Using routine the right way

Like seasons - recurring, yet beautiful

I’ve been thinking a lot, lately, about the info I read recently about how making breakfast can make you more creative,  and I’ve realized that this approach has been helping me a great deal. I’ve been breaking up my established routines more, lately, and I think it’s been helping me learn better ways of dealing with my life in general, coming up with more creative solutions, and generally improving my performance at work.

I have to say, looking back at my job choices and performance in the years after my last TBI, I was nowhere near the level I should have been at. And my job choices showed it, too. I went from being a senior consultant type of person, to being a “plug and chug” person who could barely handle the most elemental of tasks. And a lot of them I didn’t handle. I just muddled through and hoped people wouldn’t notice that I was screwing up. And then I would take off when things got to be unsustainable and I was pretty sure everything was going to catch up with me, and they’d figure out that I was pretty impaired.

God, when I think back, I was just a WRECK at work. I just wasn’t doing a very good job at all. WTF?!

TBI, that’s WTF. One hell of a TBI.

It took me years to get back to a place where I was even capable of building myself back up. It took me years to stop screwing myself over and digging myself deeper and deeper holes I couldn’t climb out of.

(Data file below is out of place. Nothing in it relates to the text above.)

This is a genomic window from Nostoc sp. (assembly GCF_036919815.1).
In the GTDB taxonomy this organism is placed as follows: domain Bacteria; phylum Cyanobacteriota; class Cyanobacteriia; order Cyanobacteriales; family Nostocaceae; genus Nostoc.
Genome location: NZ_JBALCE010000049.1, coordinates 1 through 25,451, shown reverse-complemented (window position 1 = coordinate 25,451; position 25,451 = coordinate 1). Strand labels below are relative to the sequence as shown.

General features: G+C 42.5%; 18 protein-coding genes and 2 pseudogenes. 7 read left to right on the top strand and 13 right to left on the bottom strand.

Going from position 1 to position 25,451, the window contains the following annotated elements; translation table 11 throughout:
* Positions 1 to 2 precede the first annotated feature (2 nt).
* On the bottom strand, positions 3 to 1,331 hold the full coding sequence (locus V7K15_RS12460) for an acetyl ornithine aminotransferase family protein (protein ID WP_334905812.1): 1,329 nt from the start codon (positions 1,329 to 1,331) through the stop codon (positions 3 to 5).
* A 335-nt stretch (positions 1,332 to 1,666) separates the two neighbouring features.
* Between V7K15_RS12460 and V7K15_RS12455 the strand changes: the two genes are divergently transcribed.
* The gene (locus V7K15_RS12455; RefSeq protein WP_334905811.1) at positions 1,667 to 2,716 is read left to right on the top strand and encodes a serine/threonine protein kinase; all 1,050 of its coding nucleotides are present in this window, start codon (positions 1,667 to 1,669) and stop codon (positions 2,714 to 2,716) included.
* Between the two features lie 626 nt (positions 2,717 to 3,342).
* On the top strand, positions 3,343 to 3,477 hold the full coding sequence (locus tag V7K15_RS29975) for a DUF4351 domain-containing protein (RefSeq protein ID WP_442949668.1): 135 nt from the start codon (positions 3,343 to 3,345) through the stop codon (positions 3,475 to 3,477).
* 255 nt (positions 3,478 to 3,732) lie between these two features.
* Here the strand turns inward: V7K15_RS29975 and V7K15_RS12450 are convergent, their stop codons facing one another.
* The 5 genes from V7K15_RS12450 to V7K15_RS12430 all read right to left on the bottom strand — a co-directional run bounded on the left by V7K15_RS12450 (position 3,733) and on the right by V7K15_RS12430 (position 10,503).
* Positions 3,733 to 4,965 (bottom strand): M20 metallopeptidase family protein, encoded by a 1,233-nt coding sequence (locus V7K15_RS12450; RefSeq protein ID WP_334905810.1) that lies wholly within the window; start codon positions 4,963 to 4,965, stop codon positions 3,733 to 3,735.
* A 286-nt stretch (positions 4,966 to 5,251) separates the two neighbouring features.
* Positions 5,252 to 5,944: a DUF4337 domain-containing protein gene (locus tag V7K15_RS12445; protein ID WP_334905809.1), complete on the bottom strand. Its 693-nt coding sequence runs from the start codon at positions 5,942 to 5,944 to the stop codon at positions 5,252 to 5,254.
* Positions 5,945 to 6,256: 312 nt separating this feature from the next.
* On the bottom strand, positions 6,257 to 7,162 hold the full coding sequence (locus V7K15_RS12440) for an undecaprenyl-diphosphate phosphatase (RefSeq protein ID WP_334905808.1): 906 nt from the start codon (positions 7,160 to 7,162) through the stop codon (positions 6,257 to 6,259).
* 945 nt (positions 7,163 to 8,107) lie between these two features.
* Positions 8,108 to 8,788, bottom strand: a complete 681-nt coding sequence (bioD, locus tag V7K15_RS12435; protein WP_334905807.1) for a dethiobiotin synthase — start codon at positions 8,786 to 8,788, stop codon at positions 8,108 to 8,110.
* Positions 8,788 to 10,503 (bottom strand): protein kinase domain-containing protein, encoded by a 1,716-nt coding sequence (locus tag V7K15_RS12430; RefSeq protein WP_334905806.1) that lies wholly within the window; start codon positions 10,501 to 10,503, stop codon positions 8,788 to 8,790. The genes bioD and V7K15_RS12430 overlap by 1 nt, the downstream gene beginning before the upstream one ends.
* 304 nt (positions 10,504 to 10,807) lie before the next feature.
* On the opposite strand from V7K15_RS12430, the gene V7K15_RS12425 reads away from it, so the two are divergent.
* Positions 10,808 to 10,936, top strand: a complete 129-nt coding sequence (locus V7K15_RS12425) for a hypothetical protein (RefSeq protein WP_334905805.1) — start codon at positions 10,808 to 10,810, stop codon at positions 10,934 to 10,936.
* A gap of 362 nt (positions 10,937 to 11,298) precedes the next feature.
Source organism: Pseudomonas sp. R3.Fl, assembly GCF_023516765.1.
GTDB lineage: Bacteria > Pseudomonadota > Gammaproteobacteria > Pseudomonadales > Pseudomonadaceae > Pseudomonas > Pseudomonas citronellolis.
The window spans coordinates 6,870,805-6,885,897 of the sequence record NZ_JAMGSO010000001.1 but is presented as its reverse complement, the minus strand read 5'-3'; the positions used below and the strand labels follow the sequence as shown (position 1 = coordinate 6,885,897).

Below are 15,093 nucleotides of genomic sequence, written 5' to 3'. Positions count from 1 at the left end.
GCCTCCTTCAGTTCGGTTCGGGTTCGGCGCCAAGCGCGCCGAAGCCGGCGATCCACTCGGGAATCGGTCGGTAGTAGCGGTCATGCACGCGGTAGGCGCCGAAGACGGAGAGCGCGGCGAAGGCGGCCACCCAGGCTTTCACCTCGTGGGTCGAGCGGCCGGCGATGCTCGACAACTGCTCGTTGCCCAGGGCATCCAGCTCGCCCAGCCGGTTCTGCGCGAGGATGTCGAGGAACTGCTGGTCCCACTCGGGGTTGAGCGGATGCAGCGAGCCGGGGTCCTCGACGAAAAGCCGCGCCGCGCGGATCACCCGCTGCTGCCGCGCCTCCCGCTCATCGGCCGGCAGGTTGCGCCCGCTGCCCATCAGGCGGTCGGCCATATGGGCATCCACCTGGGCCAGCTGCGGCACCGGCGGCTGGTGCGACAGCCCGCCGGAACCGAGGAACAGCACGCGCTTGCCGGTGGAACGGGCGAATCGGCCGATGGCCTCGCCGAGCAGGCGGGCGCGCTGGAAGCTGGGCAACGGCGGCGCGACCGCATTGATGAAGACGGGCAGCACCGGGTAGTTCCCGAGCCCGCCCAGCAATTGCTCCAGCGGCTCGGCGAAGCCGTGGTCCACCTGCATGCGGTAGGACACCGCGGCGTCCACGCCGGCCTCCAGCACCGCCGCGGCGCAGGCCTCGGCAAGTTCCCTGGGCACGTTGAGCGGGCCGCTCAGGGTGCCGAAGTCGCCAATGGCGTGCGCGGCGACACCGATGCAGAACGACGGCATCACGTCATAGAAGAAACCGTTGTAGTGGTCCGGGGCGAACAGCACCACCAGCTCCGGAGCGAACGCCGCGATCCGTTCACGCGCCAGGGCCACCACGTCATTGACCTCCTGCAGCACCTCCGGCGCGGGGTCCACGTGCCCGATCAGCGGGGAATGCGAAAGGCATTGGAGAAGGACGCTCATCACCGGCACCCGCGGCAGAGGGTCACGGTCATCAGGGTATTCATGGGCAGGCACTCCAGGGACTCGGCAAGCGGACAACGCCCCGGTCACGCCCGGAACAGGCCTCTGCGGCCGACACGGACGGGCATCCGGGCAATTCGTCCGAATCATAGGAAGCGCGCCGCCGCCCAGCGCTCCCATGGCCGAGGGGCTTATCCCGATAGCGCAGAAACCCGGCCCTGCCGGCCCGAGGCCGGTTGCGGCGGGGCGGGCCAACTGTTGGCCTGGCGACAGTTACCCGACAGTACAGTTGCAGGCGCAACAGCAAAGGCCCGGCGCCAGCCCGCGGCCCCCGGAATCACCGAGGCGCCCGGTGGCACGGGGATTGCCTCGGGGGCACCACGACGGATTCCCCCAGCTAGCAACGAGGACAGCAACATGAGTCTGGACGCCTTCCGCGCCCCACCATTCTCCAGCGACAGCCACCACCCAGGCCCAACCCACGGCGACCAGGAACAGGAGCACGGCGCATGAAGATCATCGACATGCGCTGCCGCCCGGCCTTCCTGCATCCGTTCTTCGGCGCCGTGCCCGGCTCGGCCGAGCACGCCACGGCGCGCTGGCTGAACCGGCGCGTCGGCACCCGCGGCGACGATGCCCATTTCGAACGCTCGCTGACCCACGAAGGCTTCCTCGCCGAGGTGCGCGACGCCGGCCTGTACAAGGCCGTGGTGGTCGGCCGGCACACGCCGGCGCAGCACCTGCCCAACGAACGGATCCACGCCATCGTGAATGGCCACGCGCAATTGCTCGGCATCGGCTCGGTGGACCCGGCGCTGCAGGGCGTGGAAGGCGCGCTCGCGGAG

But even after getting back on my feet again and “normalizing” to where I wasn’t shooting myself in the foot every other day… looking back at the last 18 months I’ve been at this job, there are so many things that I was tasked with doing that I just didn’t “get” how to do. It’s embarrassing to think about it now, looking back. Things like sending certain kinds of emails to people, performing certain tasks that I have been doing for years and years, and generally managing my workflow. It’s been a bit haphazard and chaotic, I’m embarrassed to say. And I’m not sure why they’ve tolerated that level of performance in me… unless they figured that I was still on a learning curve…

Wow. That’s a pretty long learning curve. And yet, they keep me around… I guess I must be doing something right.

Anyway, I’m really doing so much better than I have been before, and I think I know why that might be.

Basically, it’s because I have developed routines in my life. From the first moments that I wake up in the morning, to my preparation for going out into the day, to my schedule at work, to what I do in the evenings… and the weekends, too… I have a routine I follow. It probably sounds boring and uber-disciplined, but it has been my saving grace. By establishing what I’m going to do each day, and doing it the same way each day, I have “offloaded” the burden of having to re-think everything I do, and I have more time and energy to think about things that matter more to me — like better ways to do my job, better ways to live my life. I have more energy to repair the damage from before, because I’m not having to figure out what I’m going to have for breakfast each day… how to dress for work… what route to take to work… etc.

The time and energy I save on not having to re-think my breakfast each morning, is time and energy I have for thinking about my day and planning things I’m going to do. The time and energy I save on having a routine for my morning prep for work is time and energy I have for thinking through what I need to get accomplished and forming a picture in my mind of how to go about doing what I need to do.